For hundreds of years, as Day of the Dead celebrations begin, the blue skies of the State of Michoacán and the State of México are painted with bright orange, black and white kaleidoscopes. This change in colors signals the arrival of the beloved monarchs after a long journey south from their summer breeding areas in the U.S. and Canada.
Call it coincidence, fate, or just nature and species survival traits, but the arrival of these high-spirited insects to their overwintering sites has miraculously connected them with one of the most important celebrations of contemporary Mexican culture: The Day of the Dead.
According to contemporary Mexican traditions, every year the gates of the “afterlife” open at midnight on October 31st, and the souls of beloved departed children arrive to visit their families on November 1st. Then, on November 2nd, it is the turn for the souls of adult relatives to visit.
The native communities within and nearby the Monarch Butterfly Biosphere Reserve include the monarchs in their Day of the Dead celebrations. To many of them, the monarchs are the souls of the beloved, deceased family members who returned home from the spiritual world, in time to participate in the earthly celebration.
Families prepare a great event to honor and welcome their beloved departed: It is a coming together of everyone, the dead and the living relatives. This connection shows the powerful impact that monarchs can have to shape our identities, traditions, and culture.
The link between butterflies and the Day of the Dead
Butterflies have symbolized and shaped diverse beliefs among many indigenous groups in México and other ancient cultures in the world. Archeological records indicate that Aztecs venerated butterflies and considered them the souls of warriors who perished battling. Butterflies were represented in their codices and engraved work.
Members of the Purépecha, an indigenous group from Michoacán, and the Mazahuas, from the State of México, believed that butterflies were “the spirit of the forest and the souls of the departed.” But it seems that initially, this belief was linked to little, white butterflies. And some archeologists assume that these beliefs have pre-Hispanic roots.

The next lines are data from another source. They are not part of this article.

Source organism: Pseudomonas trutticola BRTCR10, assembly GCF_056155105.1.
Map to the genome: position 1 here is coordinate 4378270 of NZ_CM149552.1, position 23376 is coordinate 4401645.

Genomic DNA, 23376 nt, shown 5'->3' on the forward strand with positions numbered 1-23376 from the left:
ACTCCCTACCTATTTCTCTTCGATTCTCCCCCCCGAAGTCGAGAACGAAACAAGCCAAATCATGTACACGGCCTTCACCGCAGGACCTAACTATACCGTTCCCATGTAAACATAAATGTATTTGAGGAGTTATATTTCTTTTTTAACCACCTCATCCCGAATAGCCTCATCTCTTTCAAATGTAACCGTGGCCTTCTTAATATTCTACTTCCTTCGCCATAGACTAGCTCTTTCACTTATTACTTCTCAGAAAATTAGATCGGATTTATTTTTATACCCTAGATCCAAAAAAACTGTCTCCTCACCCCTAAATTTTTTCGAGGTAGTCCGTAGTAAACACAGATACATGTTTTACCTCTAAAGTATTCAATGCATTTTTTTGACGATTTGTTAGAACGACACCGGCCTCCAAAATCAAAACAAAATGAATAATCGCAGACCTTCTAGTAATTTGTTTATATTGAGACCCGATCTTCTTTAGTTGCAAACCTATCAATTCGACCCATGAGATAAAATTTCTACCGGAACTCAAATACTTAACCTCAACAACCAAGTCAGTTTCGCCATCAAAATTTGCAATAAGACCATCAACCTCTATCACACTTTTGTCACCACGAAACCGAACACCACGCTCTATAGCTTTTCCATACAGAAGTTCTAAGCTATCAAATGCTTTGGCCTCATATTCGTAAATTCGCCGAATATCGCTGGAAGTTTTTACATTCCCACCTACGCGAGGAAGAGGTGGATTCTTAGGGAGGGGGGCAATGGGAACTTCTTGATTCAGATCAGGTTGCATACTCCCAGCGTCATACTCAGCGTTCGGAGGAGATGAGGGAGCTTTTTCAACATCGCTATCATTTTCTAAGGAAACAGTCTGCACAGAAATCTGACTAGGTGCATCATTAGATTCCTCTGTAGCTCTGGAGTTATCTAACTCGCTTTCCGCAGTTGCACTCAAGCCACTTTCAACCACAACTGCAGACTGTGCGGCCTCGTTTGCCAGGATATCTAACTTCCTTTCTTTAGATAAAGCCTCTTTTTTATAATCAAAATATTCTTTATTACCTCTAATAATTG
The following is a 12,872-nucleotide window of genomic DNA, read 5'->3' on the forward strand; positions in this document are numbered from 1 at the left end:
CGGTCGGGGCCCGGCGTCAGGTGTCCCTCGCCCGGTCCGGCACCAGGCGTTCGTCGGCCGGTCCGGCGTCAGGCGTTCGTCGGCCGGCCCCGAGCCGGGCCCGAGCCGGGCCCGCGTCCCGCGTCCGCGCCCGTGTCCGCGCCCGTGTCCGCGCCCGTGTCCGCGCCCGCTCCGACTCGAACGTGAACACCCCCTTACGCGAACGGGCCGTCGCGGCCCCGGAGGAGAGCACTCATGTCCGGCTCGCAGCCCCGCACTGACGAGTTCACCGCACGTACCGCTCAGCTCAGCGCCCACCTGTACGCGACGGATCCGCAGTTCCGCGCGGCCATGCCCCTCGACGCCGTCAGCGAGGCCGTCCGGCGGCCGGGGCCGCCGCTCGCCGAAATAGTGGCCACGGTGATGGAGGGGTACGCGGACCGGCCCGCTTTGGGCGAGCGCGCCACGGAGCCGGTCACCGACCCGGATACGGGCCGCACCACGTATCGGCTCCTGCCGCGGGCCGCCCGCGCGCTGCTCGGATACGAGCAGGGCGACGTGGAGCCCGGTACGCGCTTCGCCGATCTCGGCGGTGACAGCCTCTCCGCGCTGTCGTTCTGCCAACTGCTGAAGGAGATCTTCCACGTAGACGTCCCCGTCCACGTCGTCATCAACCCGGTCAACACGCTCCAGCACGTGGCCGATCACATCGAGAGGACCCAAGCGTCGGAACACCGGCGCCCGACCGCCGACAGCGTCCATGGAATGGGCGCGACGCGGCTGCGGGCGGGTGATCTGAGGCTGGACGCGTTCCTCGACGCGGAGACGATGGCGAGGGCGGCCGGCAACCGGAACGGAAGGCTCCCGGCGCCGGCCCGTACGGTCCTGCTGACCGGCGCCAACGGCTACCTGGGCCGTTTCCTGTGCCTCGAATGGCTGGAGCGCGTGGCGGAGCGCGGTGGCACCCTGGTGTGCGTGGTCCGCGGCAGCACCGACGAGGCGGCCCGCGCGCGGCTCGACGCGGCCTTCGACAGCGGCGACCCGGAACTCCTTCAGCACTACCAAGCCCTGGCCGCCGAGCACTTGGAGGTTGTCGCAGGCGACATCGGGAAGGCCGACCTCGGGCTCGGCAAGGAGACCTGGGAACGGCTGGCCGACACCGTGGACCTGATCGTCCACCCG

A mix of cultures reshapes the Day of the Dead
European and pre-Columbian cultural traditions like the Aztecs gave birth to contemporary Mexican Culture and the diversity of celebrations around the Day of the Dead. Throughout a whole summer month, Aztecs held festivities and rituals to honor death which was considered a natural part of the cycle of life. The rituals included making offerings to their deceased ancestors and burning incense. After the Aztec-Spanish war (1519-1521), the Spaniards moved this Aztec celebration to November to match it with the All Hallows and All the Faithful Departed commemoration dates, a Catholic and other Christian denominations’ day of observance. Around the world, this celebration takes different shapes and includes elements rooted in each culture and family.
Today, most Mexican Day of the Dead celebrations include an offering, also called an altar, placed within the premises of the family home. Businesses, communities, and associations may also set up offerings to mark the festivity. In general, offerings include a picture of the deceased relatives and friends, candles to offer light to the visiting souls, and marigold flowers, also called the “flower of the dead”, to guide them back to their earth home with their bright color and pleasant smell, water to quench their thirst, colorful sugar skulls as a playful reminder that death is always present, traditional foods including “bread of the dead” as well as other items the dead enjoyed while living. And lately, monarchs are more present than ever in many offerings and Day of the Dead decorations.